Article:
PH seen benefiting from factory relocation and China investments

July 8, 2014 at 09:52

PH seen benefiting from factory relocation and China investments

by Bernie Magkilat
July 2, 2014


Chinese Ambassador to the Philippines Zhao Jianhua said the Philippines will benefit from the relocation of labor-intensive investors in China aside from more direct Chinese investments in energy, infrastructure and manufacturing as the world’s second largest economy undergoes economic restructuring focusing on higher-end industrialization for sustainable development.

Chinese Ambassador Zhao Jianhua (left) is welcomed by Philippine Chamber of Commerce and Industry President Alfredo Yao at the dinner hosted by PCCI in his honor on July 1, 2014 held at PCCI Office in McKinley Town Center, Fort Bonifacio, Taguig City.

The new ambassador of the People Republic of China revealed this during a welcome event hosted by the Philippine Chamber of Commerce and Industry where he outlined the Chinese government’s economic growth direction and the country’s economic relations with the Philippines despite the heated territorial dispute between the two countries.

“China’s investment in the Philippines has not been as satisfactory as we have hoped. So we hope that we can invest more particularly in the following major areas: infrastructure projects, energy and manufacturing,” he said noting that the country’s high power rate is not good for Philippine economy. The ambassador also said that China would like to explore the possibility of continuing its investments in infrastructure projects in the country.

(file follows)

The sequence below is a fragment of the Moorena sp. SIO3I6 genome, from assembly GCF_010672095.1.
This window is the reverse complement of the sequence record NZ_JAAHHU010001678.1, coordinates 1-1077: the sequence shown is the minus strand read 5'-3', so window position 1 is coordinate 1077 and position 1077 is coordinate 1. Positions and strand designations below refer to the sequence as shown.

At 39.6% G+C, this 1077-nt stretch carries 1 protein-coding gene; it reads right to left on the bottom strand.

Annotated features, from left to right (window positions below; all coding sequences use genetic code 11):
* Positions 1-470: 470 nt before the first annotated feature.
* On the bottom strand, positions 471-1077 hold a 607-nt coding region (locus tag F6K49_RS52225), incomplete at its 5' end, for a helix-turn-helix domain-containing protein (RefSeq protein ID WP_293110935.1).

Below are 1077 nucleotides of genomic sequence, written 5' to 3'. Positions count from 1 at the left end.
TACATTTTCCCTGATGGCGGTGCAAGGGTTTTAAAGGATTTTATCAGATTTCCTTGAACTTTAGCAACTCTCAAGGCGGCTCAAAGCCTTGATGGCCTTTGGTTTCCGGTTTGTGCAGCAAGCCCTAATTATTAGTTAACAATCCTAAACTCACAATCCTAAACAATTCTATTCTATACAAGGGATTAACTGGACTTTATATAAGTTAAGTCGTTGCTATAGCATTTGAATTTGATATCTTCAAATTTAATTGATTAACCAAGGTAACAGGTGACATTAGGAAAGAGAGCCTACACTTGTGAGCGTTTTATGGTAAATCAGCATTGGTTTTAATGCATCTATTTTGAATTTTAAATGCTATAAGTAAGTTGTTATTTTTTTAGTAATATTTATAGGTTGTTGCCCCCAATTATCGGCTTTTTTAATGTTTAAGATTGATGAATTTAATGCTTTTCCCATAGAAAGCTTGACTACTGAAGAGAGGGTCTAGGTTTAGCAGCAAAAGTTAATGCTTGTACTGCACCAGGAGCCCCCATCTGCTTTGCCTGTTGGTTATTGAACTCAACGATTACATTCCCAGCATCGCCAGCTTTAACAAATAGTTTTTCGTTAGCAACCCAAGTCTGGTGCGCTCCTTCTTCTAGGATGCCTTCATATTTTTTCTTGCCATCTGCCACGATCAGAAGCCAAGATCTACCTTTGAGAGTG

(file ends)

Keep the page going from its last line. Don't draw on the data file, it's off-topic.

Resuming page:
In the manufacturing sector, Jianhua said that China is now undergoing an economic structural reforms that will force some of its  labor intensive industries to shift out of China to neighboring countries as well as to African and central Asian countries.

“There is a good opportunity for the Philippines to receive some good quality manufacturing investments, say food processing, manufacturing of minerals, these are the other things that we can do in the near future,” he said noting that China has not been investing enough in the Philippines as much as the Philippines did for China.

In terms of trade, he said that China is now the Philippines number three trading partner but if the data will include Hong Kong, Macau and even Taiwan, China is already the country’s top trading partner.

On tourism, he said that the number of Chinese tourists to the Philippines still continued to come reaching 426,000 in 2013 or 70 percent higher than 2012. Jianhua, however, said that the Philippines got a small share of Chinese tourists than its neighbors in ASEAN. Malaysia has received 4 million tourists in a year while Thailand has 3 million annually. This means, he said the Philippines has more room to host one or two million Chinese tourists.

“We’re glad that despite the issues we are facing, the Chinese tourists are still attracted to the beautiful scenery and warm people here so last year. In the first two months of this year, there were about 90,000 Chinese tourists who have come to the Philippines,” he added.